Identifying Psychosocial Problems among Children and Youth in the Child Welfare System Using the PSC-17: Exploring Convergent and Discriminant Validity with Multiple Informants
Graduate School of Social Work
Pediatric Symptom Checklist-17 (PSC-17), Foster care, Youth, Mental health, Child welfare
Youth who enter foster care are at risk of mental health need, but questions arise as to the validity of their self-reported symptomatology. This study examines the screening validity of the youth-report version of the Pediatric Symptom Checklist-17 (PSC-17) in a child welfare population. Data come from 2389 youth who completed a version of the PSC-17 adapted for youth report, and their biological and foster parents who completed the parent-report version. Youth also completed a shortened version of the Screen for Child Anxiety Related Disorders (SCARED). Convergent and discriminant validity of the PSC-17 was assessed using multi-trait multi-method matrices. The PSC-17’s internalizing subscale was strongly correlated, attention subscale was moderately correlated, and externalizing subscale was weakly correlated with the SCARED’s anxiety and PTSD subscales. Comparing youth and foster parent scores, the PSC-17 had moderate convergent validity and weak/fair discriminant validity. Comparing youth, foster parent, and biological parent scores, the PSC-17 had moderate convergent validity and weak/fair discriminant validity. The current study provides some support for the validity of the PSC-17 for the population of youth in foster care.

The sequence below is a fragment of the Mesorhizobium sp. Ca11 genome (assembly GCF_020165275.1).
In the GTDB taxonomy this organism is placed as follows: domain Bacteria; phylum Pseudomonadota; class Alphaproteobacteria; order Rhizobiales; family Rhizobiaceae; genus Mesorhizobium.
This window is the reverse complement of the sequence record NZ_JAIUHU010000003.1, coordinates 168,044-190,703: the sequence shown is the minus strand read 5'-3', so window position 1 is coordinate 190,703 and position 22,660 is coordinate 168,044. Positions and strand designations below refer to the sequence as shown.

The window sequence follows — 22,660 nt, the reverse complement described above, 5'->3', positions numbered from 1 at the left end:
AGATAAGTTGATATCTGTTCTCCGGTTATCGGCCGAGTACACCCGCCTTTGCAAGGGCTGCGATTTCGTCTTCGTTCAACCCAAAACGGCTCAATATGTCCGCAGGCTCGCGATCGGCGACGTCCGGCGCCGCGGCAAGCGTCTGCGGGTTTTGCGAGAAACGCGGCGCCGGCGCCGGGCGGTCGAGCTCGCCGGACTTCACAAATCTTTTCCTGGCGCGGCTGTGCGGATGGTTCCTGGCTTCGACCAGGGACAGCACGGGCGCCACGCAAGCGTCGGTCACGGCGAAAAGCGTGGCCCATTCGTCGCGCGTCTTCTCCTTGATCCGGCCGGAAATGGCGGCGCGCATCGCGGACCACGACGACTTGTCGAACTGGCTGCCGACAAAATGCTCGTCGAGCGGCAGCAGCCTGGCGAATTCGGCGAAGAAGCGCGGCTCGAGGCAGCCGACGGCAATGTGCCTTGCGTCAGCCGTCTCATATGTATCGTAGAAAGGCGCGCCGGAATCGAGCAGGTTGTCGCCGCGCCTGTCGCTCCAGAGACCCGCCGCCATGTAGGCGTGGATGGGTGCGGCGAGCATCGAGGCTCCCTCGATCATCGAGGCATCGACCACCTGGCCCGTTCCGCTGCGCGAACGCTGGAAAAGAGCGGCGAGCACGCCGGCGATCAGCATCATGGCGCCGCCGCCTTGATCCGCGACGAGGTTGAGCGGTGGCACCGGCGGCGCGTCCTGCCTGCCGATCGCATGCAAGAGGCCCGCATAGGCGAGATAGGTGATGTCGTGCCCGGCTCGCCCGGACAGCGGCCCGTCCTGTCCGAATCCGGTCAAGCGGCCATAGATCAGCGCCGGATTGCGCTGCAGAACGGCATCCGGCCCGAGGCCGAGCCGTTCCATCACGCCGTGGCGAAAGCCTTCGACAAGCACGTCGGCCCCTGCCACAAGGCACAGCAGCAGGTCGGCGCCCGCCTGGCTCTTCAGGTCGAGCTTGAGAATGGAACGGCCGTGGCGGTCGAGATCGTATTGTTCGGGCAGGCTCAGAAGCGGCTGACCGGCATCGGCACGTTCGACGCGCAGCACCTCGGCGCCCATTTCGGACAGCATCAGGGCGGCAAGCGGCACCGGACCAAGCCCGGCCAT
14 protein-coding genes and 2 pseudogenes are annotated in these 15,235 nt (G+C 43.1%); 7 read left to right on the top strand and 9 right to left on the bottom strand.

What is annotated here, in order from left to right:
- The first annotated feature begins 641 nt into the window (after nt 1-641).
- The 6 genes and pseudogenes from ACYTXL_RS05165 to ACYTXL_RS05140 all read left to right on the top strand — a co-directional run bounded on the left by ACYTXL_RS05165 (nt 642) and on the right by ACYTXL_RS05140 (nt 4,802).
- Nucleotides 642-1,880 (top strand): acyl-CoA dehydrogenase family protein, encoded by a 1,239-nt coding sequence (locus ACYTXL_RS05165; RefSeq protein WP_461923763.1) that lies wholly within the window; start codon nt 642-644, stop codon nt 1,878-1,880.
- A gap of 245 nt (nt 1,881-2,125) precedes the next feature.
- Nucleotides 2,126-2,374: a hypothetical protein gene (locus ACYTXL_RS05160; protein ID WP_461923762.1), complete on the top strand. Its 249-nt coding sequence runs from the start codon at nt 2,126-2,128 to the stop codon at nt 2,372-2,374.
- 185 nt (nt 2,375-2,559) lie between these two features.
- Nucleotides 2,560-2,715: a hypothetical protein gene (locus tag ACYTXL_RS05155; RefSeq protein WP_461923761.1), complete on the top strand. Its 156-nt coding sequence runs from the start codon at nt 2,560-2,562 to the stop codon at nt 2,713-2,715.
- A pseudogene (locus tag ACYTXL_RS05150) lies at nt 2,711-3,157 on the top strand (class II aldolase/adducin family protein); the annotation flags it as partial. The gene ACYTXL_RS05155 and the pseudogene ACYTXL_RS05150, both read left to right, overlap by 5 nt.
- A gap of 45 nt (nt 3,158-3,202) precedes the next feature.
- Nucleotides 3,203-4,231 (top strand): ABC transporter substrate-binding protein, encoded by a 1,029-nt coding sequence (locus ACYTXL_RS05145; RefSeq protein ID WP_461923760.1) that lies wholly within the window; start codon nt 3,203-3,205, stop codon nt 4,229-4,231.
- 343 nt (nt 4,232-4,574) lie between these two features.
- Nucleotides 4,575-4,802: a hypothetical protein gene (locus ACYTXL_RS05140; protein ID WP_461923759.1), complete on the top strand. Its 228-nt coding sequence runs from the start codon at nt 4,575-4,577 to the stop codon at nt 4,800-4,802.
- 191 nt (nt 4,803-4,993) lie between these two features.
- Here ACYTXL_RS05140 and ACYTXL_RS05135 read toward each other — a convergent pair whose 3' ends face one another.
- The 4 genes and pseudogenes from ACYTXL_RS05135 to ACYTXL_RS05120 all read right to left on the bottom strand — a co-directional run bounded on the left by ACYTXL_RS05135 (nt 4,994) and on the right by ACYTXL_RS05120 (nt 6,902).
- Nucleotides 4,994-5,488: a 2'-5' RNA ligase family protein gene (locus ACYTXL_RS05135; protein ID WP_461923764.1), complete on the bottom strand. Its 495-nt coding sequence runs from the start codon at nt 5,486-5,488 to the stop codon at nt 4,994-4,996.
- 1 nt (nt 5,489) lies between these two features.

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Parker, E. M., Jacobson, J., Pullmann, M. D, & Kerns, S. E. U. (2018). Identifying Psychosocial Problems Among Children and Youth in the Child Welfare System Using the PSC-17: Exploring Convergent and Discriminant Validity with Multiple Informants. Child Psychiatry and Human Development, 50(1), 108-120. DOI: 10.1007/s10578-018-0824-6.